I believe he would.

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Has Nick Saban lost this team? The better question might be “Did he ever have them in the first place?” It’s been rumored far and wide that some few of the players hadn’t bought into Saban or his system, and it’s entirely possible that those few scrubs–among them some of the senior leadership of the team–could have infected other players, too, if not the whole team.

This team, recruited by the grandmotherly Mike Shula, has at all reports never had much asked of them. Punishment has been almost unheard of and the players have been pampered and mothered in ways few other teams would allow. Enter Nick Saban, a disciplinarian with a temper and very little patience, and the kettle has gone straight from simmer to boil.

But if Mike Shula was grandmotherly, then Saban must be the warden or the drill sergeant. Saban is demanding. He requires players to conform to his structured methods, using a proven plan that produces winners. We know enough of Nick Saban to believe he will not coddle the players–or coaches, for that matter. We know he strives to cultivate a championship mentality first and foremost. But what can be done if the inherited players find themselves so entrenched in their comfort zone that they refuse to step outside of it? You end up with a 6-6 record, ending a long season with a 4-game losing streak including one loss to the Most Hated Rival, and you see a coach at press conferences who seems at a loss for what to do.

And what can be done? At Alabama, standing in the shadow of Bear Bryant, you might only have to look as high as his statue at Bryant-Denny Stadium, and remember the hard lessons learned when he inherited a similar situation at Texas A&M. Go back to the Junction. Find out who wants to play and who doesn’t.

Bear only won a single game that first season at A&M, but he stated numerous times throughout his life that it was his best team ever. And why? Because the players that were left after the Junction were the ones he knew would never quit. When arriving at Athens for a game against Georgia, Bear Bryant was asked by Atlanta newspaperman Harry Mehre where the rest of his team was.

“This is the rest of my team,” Bryant replied.

“Well, uh, why didn’t you bring more guys?”

“Because these are the only ones who want to play.”

Nick Saban has a tried-and-true method for building a championship team. But in this case, he might do well to follow the example set by Bryant, go back to the Junction, and find out who wants to play football and who doesn’t.

The season was lost after the Mississippi State game anyway. It would have made a profound statement if he had dismissed half the team after that loss. It would have met with some criticism, sure, but it would have left no doubt as to who exactly was in charge of the team, whereas now there’s this lingering speculation that maybe this team is lost to him.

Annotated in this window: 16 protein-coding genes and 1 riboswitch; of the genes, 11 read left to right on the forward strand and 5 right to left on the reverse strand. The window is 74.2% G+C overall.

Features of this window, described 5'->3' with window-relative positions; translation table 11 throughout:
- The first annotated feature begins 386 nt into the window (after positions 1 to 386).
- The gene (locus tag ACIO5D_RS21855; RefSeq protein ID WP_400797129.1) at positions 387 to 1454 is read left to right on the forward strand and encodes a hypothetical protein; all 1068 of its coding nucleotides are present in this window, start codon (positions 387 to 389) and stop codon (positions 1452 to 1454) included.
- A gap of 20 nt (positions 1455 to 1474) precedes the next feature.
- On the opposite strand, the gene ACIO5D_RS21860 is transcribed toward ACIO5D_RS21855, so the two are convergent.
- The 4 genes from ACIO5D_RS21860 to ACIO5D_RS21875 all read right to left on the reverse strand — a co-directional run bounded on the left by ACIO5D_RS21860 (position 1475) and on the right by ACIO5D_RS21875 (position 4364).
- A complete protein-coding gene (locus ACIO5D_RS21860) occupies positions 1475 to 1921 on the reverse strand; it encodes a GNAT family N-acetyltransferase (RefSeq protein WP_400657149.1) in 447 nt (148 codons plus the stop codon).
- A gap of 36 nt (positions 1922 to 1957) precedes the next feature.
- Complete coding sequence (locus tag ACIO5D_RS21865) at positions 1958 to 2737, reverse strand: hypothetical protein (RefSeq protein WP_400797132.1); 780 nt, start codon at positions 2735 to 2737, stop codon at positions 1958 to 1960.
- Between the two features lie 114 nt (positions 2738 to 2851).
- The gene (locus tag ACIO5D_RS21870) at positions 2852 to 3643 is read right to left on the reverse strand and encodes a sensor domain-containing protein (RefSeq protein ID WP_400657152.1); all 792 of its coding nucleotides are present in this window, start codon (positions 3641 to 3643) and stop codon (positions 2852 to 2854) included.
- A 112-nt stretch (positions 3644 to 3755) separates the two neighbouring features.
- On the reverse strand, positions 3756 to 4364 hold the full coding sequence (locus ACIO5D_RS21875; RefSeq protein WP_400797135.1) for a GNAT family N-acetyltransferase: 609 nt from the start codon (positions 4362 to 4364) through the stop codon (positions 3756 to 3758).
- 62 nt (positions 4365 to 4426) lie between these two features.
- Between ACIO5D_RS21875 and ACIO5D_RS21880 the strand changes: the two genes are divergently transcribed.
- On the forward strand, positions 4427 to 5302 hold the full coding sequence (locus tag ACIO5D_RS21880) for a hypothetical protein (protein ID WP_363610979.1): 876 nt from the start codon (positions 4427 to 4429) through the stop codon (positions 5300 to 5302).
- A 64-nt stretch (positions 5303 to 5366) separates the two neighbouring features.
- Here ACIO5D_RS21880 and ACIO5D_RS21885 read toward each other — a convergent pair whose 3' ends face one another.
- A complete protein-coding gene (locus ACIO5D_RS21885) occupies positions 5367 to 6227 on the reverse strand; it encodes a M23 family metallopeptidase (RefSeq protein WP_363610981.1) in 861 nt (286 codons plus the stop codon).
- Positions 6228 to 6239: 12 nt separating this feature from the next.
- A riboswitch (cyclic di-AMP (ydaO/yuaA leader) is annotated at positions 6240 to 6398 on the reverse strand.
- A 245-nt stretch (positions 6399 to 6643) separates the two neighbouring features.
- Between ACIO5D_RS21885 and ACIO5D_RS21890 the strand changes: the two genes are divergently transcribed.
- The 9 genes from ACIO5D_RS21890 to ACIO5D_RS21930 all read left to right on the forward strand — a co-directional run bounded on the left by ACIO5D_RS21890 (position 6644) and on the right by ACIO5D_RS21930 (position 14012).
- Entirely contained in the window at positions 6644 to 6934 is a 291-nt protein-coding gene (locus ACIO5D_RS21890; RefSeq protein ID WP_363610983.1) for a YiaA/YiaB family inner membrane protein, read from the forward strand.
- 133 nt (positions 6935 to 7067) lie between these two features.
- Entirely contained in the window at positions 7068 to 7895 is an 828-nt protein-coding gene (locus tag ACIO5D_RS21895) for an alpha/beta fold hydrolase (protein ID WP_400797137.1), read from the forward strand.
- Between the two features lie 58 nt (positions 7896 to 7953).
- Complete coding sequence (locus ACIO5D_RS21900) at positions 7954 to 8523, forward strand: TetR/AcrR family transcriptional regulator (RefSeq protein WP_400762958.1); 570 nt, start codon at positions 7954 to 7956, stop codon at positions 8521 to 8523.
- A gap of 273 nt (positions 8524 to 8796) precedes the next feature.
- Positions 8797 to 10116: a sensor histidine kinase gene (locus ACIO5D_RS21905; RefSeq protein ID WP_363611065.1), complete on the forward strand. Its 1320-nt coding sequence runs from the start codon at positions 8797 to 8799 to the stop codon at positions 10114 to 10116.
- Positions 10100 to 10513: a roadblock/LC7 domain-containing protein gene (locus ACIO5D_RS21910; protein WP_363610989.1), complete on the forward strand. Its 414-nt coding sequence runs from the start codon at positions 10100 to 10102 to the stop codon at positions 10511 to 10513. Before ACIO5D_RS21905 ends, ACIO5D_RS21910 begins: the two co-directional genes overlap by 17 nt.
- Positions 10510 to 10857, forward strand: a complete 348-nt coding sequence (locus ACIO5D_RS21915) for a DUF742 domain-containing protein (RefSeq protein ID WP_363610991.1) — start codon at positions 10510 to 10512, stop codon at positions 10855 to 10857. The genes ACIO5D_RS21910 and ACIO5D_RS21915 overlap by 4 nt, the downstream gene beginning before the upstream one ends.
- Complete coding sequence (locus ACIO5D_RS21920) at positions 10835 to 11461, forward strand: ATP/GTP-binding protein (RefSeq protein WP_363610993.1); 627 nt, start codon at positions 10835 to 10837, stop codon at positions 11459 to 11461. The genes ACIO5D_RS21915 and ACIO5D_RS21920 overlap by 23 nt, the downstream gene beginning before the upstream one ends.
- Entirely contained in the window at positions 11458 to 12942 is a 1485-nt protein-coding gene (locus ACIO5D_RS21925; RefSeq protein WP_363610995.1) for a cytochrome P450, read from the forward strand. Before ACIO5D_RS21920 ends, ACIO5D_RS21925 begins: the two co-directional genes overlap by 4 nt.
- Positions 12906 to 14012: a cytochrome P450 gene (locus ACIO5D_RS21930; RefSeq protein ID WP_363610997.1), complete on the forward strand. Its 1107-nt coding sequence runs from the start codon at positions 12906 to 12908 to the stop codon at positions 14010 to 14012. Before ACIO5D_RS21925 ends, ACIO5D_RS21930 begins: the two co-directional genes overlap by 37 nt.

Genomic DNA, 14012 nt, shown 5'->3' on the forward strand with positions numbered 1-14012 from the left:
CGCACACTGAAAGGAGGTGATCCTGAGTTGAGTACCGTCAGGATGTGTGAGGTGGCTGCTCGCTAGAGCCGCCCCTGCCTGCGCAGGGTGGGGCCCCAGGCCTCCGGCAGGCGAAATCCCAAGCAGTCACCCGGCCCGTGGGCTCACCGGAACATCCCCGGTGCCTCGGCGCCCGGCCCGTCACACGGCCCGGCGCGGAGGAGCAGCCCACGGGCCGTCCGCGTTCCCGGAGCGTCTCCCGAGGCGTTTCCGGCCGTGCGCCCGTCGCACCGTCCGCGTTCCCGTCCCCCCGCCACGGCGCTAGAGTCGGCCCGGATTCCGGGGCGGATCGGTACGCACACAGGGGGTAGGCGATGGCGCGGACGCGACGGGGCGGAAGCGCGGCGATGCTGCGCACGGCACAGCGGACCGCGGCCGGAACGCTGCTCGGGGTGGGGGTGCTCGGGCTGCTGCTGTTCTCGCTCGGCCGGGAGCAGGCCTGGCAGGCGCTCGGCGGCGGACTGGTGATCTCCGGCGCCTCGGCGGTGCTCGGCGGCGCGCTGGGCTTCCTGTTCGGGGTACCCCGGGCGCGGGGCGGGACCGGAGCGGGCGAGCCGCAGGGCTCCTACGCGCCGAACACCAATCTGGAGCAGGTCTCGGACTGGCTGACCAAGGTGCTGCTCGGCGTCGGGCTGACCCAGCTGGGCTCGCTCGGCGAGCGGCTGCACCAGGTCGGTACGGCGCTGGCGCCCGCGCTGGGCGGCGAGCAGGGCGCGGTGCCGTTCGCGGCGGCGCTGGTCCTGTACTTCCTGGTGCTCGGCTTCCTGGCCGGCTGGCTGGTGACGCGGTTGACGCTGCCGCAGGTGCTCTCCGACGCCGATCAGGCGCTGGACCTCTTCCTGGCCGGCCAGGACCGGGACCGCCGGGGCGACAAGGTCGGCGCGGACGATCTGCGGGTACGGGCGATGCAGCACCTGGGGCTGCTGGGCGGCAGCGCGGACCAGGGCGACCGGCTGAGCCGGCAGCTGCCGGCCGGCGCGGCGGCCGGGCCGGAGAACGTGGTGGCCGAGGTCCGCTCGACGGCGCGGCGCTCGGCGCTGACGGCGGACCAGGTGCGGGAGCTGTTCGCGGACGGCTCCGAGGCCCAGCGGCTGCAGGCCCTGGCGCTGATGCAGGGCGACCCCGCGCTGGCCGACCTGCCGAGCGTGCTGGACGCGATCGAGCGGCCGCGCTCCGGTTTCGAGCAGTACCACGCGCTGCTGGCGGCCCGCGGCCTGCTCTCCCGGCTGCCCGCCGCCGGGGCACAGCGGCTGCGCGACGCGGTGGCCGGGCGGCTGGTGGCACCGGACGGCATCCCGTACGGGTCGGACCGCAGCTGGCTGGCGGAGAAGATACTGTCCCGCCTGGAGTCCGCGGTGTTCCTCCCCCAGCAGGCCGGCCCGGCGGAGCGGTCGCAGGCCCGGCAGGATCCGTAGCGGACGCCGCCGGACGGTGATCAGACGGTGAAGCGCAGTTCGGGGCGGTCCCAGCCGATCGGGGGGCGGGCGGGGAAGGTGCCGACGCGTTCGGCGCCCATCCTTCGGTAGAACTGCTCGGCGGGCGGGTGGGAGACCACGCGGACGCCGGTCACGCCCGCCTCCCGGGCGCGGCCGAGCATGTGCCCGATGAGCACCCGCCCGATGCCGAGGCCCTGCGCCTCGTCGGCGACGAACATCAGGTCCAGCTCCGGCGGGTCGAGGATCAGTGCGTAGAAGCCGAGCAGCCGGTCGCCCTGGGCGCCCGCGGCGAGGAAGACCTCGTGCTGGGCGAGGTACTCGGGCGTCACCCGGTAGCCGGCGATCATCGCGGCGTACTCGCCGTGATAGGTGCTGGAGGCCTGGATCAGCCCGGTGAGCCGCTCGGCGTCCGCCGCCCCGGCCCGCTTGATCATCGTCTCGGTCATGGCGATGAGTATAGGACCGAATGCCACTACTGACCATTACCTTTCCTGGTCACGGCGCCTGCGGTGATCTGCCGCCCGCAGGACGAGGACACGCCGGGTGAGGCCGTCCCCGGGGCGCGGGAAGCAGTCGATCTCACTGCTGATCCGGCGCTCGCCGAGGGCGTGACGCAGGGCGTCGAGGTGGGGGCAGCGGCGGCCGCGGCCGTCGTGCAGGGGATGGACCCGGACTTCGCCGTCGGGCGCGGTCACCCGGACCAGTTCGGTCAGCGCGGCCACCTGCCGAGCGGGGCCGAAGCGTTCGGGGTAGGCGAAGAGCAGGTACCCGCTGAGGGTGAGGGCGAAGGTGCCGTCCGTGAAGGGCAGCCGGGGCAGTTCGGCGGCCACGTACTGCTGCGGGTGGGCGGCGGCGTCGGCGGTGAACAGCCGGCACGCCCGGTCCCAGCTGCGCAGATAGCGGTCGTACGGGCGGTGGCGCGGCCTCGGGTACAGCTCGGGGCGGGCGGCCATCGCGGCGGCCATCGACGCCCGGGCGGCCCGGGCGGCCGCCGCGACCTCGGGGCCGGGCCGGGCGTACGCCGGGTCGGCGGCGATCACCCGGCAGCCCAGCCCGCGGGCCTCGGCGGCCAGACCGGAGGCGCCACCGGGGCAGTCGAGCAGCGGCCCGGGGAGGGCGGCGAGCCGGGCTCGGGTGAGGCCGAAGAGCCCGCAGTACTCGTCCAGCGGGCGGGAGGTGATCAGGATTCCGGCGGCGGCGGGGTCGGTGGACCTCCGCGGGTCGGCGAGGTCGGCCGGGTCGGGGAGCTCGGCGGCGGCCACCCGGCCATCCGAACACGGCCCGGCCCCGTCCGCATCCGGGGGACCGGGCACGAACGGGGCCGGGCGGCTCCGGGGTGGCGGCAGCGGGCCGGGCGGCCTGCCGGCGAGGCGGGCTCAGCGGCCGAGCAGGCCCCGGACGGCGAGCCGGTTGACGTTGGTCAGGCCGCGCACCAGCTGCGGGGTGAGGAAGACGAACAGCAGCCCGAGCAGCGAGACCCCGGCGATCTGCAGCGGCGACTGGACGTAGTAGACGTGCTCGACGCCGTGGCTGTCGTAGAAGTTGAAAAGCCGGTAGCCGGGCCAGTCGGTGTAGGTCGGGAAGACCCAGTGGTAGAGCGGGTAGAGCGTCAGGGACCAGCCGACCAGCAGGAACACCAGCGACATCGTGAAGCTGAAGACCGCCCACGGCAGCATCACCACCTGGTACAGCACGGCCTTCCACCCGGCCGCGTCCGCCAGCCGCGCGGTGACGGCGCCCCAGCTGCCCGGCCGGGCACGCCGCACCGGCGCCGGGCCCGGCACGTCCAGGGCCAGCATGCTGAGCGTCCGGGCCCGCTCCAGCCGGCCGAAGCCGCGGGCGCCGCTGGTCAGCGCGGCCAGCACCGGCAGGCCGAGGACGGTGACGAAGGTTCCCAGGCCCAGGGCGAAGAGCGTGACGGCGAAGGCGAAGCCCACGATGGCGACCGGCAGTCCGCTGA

Attrition will take care of him in the long run. He’ll get the players in there who want to play for him and the ones who don’t will move on, but gradually. His recruiting class is looking very good according to Rivals and may well end up the best class in the nation. But those players will take time to develop enough to overtake the upperclassmen in skill. Unless the non-conformists are weeded out in one fell swoop.

It’s time to make a statement.

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These are the top 25 teams of the NCAA (unaffiliated) Super Conference according to wins. Note: The teams in this poll do not adhere to the tenets of the Super Conference scheduling system which ranks teams based on schedule equality and wins alone so therefore these standings are purely speculative based on the inherent inadequacies of their current schedules. For instance, all teams in this poll would have played a few of the other teams on this poll using the SC system but in reality many of them have not.

  1. Ohio State (8-0)
  2. LSU (7-1)
  3. Oklahoma (7-1)
  4. Oregon (6-1)
  5. West Virginia (6-1)
  6. USC (6-1)
  7. Virginia Tech (6-1)
  8. South Carolina (6-2)
  9.  Michigan (6-2)
  10. Alabama (6-2)
  11. Penn St (6-2)
  12. Texas (6-2)
  13. Florida (5-2)
  14. Cal (5-2)
  15. Georgia (5-2)
  16. Clemson (5-2)
  17. UCLA (5-2)
  18. Miami (5-3)
  19. Georgia Tech (5-3)
  20. Auburn (5-3)
  21. Tennessee (4-3)
  22. Arkansas (4-3)
  23. Florida St (4-3)
  24. Nebraska (4-4)
  25. Notre Dame (1-7)

Teams poised to jump into the SC next year (the top 5 of these teams will replace the bottom 5 of the SC poll next year):

  1. Arizona State
  2. Boston College
  3. Kansas
  4. South Florida
  5. Missouri
  6. Kentucky
  7. Virginia
  8. Connecticut
  9. Rutgers
  10. Wake Forest

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As an Alabama fan I use them a lot to make some arguments because they are a traditional power who have gone through very few uniform modifications over the years. Here’s the list:

  1. Alabama’s New Look (for one game)
    Bama played a game in ’06 with an slightly modified jersey which sported a Houndstooth collar to commemorate Bear Bryant’s 315th win. There was some uproar about the sanctity of the crimson jersey, but I for one thought it was a great move, and one that should be made permanent. This is proof positive that it doesn’t take a big change to give an old look a new feel.
  2. Penn State Prison-Issue Uni and USC Playdough Yellow
    Blue doesn’t even look colorful in Penn State’s uniforms; and don’t get me started on the white-on-white-on-white look. They look like a prison team, and not in an intimidating fashion. And as for USC’s yellow, I know it’s supposed to harken to the true Spartans, but wow is that one ugly color. Single ugliest uniform color in NCAA football. There are many other traditional powers that could fit into this spot–Nebraska, Notre Dame, Oklahoma, etc.–but though these two may or may not be the worst of them all, they both strike me as especially awful.
  3. Logos are updated
    alabama-new.gifAlabama, among many others have updated their logos (see: Penn State, Florida, Boise State, and Oregon State, to mention a few) with great success in my opinion. Desperately needing to update: Florida State and Wake Forest, among many, many others. So if they can update their logos, why not their uniforms?
  4. Nobody can wear throwbacks.
    Because there’s usually nothing to throwback to, because the uni hasn’t changed in FIVE HUNDRED YEARS. If you really want to honor tradition–and you do, I know you do, because college football is all about tradition–you can better honor it by wearing a throwback. Alabama had to update their uniform to commemorate a historical achievement.